An Untouched House – Willem Frederik Hermans (tr. David Colmer)

I have been having a good run with Archipelago Books lately, having read and loved Cockroaches by Scholastique Mukasonga and Difficult Light by Tomás Gonzélez. It only made sense to read more of their books for #ReadIndies month and An Untouched House by Willem Frederik Hermans fit the bill perfectly. This is my second book by Hermans, I was previously quite impressed by Beyond Sleep. Hermans does have a flair for farce as was evident in both these books.

An Untouched House is a spare, taut war thriller sprinkled with doses of absurd comedy that considerably heightens its narrative power.

The novella is set during the waning months of the Second World War, where the intermittent fighting between the Nazis and the Soviets is still going strong.

Our unnamed narrator is a Dutchman who hasn’t seen his homeland for the past four years. Having escaped the German camps quite a few times, our narrator is now a part of a group of partisan soldiers led by the Soviets.

These partisans come from an assortment of countries – the group comprises Spaniards, Bulgarians, Romanians et al. The only common thread that binds them together is their fight against the Germans. Otherwise, these partisans are as different as chalk and cheese. Language being a big barrier, most of them do not understand each other and often orders given are misunderstood.

Our unnamed narrator is confronted with a similar predicament. Not understanding the orders of his sergeant, our narrator forges ahead and finds himself in an abandoned spa resort town. The exact location of this town is not revealed to the reader, and it doesn’t really matter. Moving on further, he comes across a massive house that appears empty.

I realised that this would be the first time in a very long while that I had entered a real house, a genuine home.

For our weary and disgruntled narrator, worn down by years of continuous fighting punctuated with periods of imprisonment, the cleanliness and warmth of the house is a miracle. Its cocoon-like environment is in stark contrast to the war outside and the noise, death and destruction it implies.

Some doctors explain love at first sight as arising not from what you see but from what you smell. Humans are so sure they can’t trust others that things that are said or shown never convince. Smell – the weakest over a distance, able to be suppressed by perfume but never defeated – cannot dissemble because it is constantly being produced. Stench is everywhere, unavoidable. Only stench tells the truth.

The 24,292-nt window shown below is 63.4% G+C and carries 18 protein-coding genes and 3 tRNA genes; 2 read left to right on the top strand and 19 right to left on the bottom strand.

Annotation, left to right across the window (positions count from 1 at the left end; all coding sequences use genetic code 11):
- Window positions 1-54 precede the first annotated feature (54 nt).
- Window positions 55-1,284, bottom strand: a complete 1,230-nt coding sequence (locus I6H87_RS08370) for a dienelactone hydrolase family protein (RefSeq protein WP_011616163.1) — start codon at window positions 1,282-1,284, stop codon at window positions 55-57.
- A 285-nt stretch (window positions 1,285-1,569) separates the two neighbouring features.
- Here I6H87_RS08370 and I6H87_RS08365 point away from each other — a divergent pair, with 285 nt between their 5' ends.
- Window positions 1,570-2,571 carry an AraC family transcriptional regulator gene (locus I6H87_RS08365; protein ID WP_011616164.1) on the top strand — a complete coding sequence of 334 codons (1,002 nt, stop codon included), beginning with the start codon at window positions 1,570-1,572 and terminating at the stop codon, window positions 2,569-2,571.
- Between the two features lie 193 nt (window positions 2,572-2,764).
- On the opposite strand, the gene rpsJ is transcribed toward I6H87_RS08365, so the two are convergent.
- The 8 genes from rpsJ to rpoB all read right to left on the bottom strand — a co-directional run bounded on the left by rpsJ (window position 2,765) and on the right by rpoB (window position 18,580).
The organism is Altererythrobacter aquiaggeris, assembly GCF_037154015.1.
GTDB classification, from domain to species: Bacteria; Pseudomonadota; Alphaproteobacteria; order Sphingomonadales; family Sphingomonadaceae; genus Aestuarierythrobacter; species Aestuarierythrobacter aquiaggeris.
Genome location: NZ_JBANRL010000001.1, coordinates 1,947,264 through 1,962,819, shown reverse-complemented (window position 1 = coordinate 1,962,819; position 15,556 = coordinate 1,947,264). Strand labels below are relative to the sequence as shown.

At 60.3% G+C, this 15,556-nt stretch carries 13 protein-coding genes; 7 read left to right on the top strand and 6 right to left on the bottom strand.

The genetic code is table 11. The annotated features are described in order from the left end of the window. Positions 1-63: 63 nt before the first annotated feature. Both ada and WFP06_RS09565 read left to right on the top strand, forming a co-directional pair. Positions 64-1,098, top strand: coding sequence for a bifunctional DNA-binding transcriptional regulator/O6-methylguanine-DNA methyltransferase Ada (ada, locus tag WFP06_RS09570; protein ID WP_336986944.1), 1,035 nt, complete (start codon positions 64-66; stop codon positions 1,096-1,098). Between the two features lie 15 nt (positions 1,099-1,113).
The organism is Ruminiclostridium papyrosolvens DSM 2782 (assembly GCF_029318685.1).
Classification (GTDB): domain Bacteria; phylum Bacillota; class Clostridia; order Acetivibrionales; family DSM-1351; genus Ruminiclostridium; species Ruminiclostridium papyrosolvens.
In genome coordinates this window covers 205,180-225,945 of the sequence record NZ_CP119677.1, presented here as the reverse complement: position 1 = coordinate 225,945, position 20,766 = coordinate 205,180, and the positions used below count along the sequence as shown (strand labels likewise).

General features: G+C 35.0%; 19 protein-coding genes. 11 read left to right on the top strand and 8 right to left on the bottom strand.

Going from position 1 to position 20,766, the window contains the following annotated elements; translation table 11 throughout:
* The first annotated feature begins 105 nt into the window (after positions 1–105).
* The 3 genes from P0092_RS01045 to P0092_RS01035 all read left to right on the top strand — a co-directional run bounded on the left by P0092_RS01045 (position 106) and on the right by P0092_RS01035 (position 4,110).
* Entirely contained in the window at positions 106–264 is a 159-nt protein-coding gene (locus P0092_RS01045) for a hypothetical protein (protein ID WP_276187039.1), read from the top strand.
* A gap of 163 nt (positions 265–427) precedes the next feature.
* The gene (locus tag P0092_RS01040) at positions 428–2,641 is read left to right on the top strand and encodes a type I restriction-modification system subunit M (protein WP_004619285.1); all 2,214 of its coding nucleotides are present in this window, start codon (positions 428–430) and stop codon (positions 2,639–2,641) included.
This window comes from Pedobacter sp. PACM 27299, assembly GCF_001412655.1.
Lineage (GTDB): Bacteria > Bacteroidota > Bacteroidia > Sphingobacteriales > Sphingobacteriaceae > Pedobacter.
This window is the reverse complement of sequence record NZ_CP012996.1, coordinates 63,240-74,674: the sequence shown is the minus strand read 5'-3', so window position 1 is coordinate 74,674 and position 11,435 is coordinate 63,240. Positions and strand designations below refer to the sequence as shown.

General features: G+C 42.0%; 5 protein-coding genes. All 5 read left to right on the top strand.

For the first time in many years, our narrator is offered a glimpse of a world before the war, and he is now zealous about seeking refuge here.

He discards his dirty soldier clothes and immerses himself in the luxuriousness of a bath and clean towels, while all around him the war rages on with its barrage of bombs and fires.

When the Germans re-capture the spa town, they install themselves in the house, when our narrator introduces himself as the owner of the house. Having donned on the clothes of the actual owner, the Germans have no way of ascertaining our narrator’s true identity and the side he is fighting for.

And yet, our narrator knows his position is precarious. First things first, he needs to thoroughly explore and familiarise himself with the house to douse any suspicions.

A library full of books on fish and a locked room – features beyond the grasp of our narrator, only deepens the aura of mystery surrounding the house.

All the books were about fish. That meant the owner was a fish fancier! I knew something, but I didn’t want to know anything, not his name, not what he looked like, nothing! He had never existed, that was the truth! He had been the intruder, not me. He would be dead at the end of the war; I would stay here forever.

And then the real owner of the house turns up…

An Untouched House, then, is a study of the horrific impact of war and the primal response that it induces – survival. Despite the rampant confusion, our narrator’s faculties of observation continue to work with icy precision, and that the house where he takes shelter becomes the story’s second main character.

For the narrator, the empty house is akin to an oasis in a desert and he is ready to go to any lengths to preserve this, including adapting to any role that will ensure his survival. The novella also succeeds in imparting a core message – the folly, chaos and pointlessness of war. The notion that war is a highly organised affair seems inherently bizarre as this novella progresses, especially since murder and mayhem takes centrestage.

At less than 100 pages, An Untouched House pulses and throbs with dramatic tension. In a writing style that is forensic yet mesmerizing, Hermans, in his unique way, confronts us with the idea of the violent absurdity of war and its terrible consequences for those unwittingly involved.

The Death of Murat Idrissi – Tommy Wieringa (tr. Sam Garrett)